Opening the Indian Society of Advertisers’ Global CEO conference on ‘Navigating a VUCA (Volatility, Uncertainty, Complexity, Ambiguity) World’ on 30 October was R Gopalakrishnan, director, Tata Sons. In a speech that was greatly inspired by nature and drew several references from science and politics, Gopalakrishnan began by saying that VUCA is the natural state of the world - and not a new phenomenon.
He voiced the view that no other species in the world, except humans, assumed the world to be ‘anything but VUCA’. “Human beings are the only species that think it’s SPCC (Simple, Predictable, Calm and Clear), which is the opposite of VUCA. Hence, humans have created a number of technological developments so as to maintain this artificial world of SPCC,” he said.
Gopalakrishnan argued that while the world tries to stay in step with VUCA developments, there’s a constant gap. He surmised that it’s not technology that is lagging but the human response to change that is very slow, unlike in the animal world. That explained the focus of his talk – on human adaptiveness.
Learning from nature
“We have forgotten to look at nature. When you look at nature you find an interesting contrast. We have been mentally wired to achieve efficiency, get more bang for the buck... but in nature the focus is on effectiveness and not on efficiency,” he said, adding that efficiency that humans focus on does not necessarily create effectiveness.
Drawing from nature, Gopalakrishnan advocated the need to stop thinking ‘in straight lines’ ‘like P&G or Unilever brand managers’. He drew attention to a fly, which has complex vision comprising of ‘4,000 eyes’, each looking in a different direction and hence allowing it a 360-degree view. He said that organisations (media, government, companies, shareholders) were like these eyes, each having multiple departments with different perspectives on issues. His submission was that institutions that have to respond to the VUCA challenge need to create a co-ordinated effort in order to be effective.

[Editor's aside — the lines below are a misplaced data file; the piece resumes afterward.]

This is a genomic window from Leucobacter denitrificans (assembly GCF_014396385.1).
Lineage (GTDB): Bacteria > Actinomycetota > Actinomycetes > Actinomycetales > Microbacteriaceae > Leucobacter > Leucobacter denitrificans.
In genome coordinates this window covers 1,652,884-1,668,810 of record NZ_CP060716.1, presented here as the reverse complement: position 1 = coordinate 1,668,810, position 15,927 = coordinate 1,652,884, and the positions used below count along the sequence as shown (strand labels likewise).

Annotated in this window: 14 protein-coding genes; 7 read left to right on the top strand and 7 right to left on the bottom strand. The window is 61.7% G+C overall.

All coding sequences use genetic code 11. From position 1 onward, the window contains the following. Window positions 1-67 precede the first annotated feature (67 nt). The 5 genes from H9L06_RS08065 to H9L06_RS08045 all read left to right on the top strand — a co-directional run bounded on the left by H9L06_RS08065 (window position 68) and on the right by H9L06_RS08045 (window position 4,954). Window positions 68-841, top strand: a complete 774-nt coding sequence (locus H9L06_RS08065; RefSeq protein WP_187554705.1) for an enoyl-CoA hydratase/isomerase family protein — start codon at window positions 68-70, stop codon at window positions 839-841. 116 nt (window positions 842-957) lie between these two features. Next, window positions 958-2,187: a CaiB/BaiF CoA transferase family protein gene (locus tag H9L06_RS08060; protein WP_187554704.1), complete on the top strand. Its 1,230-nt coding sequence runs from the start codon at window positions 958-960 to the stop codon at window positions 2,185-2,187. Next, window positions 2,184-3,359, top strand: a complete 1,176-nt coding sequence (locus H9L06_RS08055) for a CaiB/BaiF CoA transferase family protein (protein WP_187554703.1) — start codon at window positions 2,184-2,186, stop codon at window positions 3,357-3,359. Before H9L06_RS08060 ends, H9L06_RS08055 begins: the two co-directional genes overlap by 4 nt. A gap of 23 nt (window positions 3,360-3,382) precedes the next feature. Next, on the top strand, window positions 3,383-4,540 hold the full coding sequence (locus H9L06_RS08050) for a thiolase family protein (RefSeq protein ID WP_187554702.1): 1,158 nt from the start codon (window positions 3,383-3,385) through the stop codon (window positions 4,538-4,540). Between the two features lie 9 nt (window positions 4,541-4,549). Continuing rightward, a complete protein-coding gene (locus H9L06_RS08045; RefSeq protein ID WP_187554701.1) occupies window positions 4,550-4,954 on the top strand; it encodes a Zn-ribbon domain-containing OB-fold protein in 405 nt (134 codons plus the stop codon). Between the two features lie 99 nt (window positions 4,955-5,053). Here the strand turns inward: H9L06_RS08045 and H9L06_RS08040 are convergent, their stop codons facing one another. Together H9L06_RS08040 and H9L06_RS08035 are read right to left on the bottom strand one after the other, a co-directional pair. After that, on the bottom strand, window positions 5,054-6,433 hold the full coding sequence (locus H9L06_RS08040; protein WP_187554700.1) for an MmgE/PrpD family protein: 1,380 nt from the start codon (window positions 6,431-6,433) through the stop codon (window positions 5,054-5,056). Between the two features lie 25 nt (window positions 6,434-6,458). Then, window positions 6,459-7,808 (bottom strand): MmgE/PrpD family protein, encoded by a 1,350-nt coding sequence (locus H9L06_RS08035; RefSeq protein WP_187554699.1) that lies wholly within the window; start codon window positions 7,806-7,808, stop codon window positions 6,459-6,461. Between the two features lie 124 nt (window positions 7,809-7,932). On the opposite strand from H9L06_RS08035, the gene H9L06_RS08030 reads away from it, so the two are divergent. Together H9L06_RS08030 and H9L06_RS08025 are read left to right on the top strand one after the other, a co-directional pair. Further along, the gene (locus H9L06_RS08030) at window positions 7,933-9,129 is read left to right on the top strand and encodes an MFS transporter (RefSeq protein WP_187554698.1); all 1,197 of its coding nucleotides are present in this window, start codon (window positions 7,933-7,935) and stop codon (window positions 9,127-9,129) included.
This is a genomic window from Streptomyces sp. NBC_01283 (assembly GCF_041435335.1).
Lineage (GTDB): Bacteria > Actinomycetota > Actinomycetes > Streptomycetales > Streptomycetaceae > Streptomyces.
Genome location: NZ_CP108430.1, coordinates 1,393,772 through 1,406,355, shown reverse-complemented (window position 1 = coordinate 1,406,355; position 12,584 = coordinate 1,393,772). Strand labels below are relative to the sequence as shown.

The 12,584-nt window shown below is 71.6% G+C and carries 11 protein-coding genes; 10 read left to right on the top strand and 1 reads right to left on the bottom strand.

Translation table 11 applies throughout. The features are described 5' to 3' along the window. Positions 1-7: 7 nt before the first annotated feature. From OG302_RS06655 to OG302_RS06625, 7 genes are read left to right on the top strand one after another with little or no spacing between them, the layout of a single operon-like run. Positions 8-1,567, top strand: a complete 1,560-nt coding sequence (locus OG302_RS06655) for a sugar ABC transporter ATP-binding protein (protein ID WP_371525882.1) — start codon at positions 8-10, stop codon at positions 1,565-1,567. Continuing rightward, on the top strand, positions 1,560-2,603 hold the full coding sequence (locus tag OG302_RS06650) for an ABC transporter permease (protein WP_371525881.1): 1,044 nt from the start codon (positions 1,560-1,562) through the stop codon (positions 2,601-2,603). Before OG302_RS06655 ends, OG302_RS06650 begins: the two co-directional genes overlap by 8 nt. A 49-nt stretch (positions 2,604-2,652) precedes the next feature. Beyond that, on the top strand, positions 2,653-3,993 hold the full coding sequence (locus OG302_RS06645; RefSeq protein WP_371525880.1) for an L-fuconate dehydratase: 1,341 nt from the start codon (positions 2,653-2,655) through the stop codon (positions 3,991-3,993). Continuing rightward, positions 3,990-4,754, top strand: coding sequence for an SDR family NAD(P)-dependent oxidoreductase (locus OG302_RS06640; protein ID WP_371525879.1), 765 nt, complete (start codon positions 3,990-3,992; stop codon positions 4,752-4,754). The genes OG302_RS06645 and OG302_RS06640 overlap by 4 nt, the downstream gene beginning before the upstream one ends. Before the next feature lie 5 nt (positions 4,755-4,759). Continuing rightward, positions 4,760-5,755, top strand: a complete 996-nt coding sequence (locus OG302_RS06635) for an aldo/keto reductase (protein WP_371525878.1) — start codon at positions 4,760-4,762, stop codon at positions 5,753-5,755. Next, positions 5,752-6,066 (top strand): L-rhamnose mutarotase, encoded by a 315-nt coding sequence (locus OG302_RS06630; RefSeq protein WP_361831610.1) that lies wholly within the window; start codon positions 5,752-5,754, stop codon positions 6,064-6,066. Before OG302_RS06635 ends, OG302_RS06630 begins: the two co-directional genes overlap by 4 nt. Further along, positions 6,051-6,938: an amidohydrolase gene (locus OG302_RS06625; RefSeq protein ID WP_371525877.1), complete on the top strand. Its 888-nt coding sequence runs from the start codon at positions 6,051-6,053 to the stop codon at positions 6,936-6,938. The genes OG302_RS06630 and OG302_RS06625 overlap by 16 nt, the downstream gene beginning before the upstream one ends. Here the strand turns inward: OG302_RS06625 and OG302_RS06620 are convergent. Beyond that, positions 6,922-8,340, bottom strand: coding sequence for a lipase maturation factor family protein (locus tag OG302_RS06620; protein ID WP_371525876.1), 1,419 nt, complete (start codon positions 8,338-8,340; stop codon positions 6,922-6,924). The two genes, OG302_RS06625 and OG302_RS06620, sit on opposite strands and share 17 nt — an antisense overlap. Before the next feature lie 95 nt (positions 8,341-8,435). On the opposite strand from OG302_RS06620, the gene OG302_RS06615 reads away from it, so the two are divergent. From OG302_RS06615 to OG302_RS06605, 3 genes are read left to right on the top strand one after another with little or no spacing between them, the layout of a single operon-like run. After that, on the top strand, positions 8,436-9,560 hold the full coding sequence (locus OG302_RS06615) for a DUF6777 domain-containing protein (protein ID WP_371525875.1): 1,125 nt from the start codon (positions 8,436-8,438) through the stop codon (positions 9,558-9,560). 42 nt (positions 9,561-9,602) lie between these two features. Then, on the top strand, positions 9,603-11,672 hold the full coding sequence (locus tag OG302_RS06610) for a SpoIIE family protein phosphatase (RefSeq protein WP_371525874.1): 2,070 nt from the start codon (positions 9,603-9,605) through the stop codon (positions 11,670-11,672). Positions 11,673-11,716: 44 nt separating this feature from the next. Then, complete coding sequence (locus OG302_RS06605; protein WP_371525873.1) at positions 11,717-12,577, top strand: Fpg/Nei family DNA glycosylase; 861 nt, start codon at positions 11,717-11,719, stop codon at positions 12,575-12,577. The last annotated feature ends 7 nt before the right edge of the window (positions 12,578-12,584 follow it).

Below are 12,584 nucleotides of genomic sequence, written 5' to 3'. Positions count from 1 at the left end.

“There is something spiritual between nature and spirals. In nature, straight lines do not work,” he said, pointing to planets revolving around the sun, or for that matter, water spiralling down the sink.
Gopalakrishnan suggested that instead of trying to control turbulence (volatility), humans should learn to leverage it. He cited examples from India’s past where political leaders chose to leverage the turbulence, with the case of liberalisation in 1991 led by then Prime Minister PV Narasimha Rao. “At the first Congress meet at Tirupati, he made a speech where he acknowledged that the West had nothing to teach India and that East has its own tradition. And hence he chose to learn from Thailand and subsequently other countries. And things worked out fine,” said the Tata Sons director.
He urged the audience to rediscover intuition. Pointing out that our ancestors were all extremely intuitive, Gopalakrishnan noted that only when rationality gained precedence did intuition take a back seat. He said that in life, intuition has a role to play - and ignoring it makes one unprepared for VUCA. “After you have analysed things rationally and rationality does not work anymore, then you have to go by your intuition. This is a faculty that we will be foolish to completely ignore and I believe that with the VUCA world coming, Indians are far more intuitive and hence can deal better with it,” he added.
The cave cricket species, which lives several feet under the ground without light and has survived for millenniums - with arms and lengths five times the size of its body - was the next subject that Gopalakrishnan drew insight from.
“If I apply the metaphor, it puts out its arms and legs, feels what the dangers in the VUCA world it lives in are, and figures out where food is, where predator is and where safety is. And it has survived millenniums. Similarly, if one spends more money on market research and understanding consumer trends, one can manage well in the VUCA world,” he said.
Gopalakrishnan surmised that in the VUCA world, a company must adopt a new attitude towards competition. The CEO ‘gnashing his teeth’ at the very mention of competition must change, he said, as competition is vital to help the company renew itself.